"It is imperative that the public understand that our government has not been forthright with statistically-correct data
concerning the 'War on Drugs'."
While Nina Graves was obtaining her AA in Criminal Justice (which she received in 1978), she noted that each year more and more money was being spent on America's prohibitionism, but that it seemed to result only in addicts shifting from one drug to another. She also saw how the target was always users and street-level dealers - something that had no affect on the larger problem. In 1979, she began in law enforcement as a military police officer, serving three years in military police units in Germany, then nine years as an Army reservist in Bakersfield, CA. In 1986 - by which time she had earned a BA in Law and Society - Nina became a police officer working for the federal government, where she continued to see prohibitionism as yielding nothing more than what she calls "the revolving arrests of drug offenders." Eventually her career would take her east as she wound her way up the ranks, becoming an assistant police chief in Florida, then eventually arriving at her current position of inspector for field operations in Washington, DC. All the while, the more experience Nina accrued, the greater her surety just how ineffective the "War on Drugs" has been. "The government keeps telling the American people that 'we are getting somewhere,'" she points out, "but the 'war' continues to shift from one supposed drug crisis to another."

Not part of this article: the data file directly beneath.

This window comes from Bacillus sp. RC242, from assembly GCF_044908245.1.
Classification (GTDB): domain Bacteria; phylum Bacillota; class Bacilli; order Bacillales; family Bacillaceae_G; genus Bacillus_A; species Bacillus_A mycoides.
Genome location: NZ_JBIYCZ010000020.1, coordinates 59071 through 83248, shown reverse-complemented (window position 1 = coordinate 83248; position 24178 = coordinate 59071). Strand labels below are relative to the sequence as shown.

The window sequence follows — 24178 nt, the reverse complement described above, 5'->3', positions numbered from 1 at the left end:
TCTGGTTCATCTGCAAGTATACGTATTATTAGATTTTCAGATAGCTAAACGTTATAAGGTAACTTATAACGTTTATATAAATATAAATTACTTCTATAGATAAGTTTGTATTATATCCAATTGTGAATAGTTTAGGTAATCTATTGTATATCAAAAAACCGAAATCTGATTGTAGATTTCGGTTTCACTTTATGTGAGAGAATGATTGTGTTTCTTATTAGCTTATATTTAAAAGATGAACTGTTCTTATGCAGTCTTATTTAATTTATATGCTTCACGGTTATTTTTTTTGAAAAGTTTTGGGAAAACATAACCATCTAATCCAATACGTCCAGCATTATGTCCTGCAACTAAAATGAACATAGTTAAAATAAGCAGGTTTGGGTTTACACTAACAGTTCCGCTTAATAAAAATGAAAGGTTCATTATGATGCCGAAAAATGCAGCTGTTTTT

Nina's combination of theoretical and hands-on legal and law-enforcement experience has given her great insight on the "War on Drugs" and exactly how it has failed the American people. "I have seen what the system has not done to correct the drug problem," she relates. "It has only shifted the blame and increased corruption." Nina learned of LEAP while conducting research for her dissertation, "Congressional Awareness of Corporations' Role in the Illegal Drugs Industry: a Qualitative Study," and quickly decided to join. "I hope to raise the level of awareness of the American people regarding the truth about the 'War on Drugs,'" she reports, "and to organize campaigns that will force Congress to revisit its position of continuing to fund current drug policies and acknowledge that changes need to occur." Some of her many reasons for opposing the "War on Drugs" are "its economic costs to the taxpayer and the deficit, its failure to address/treat the underlying causes of drug abuse and its overall impact on generations of families."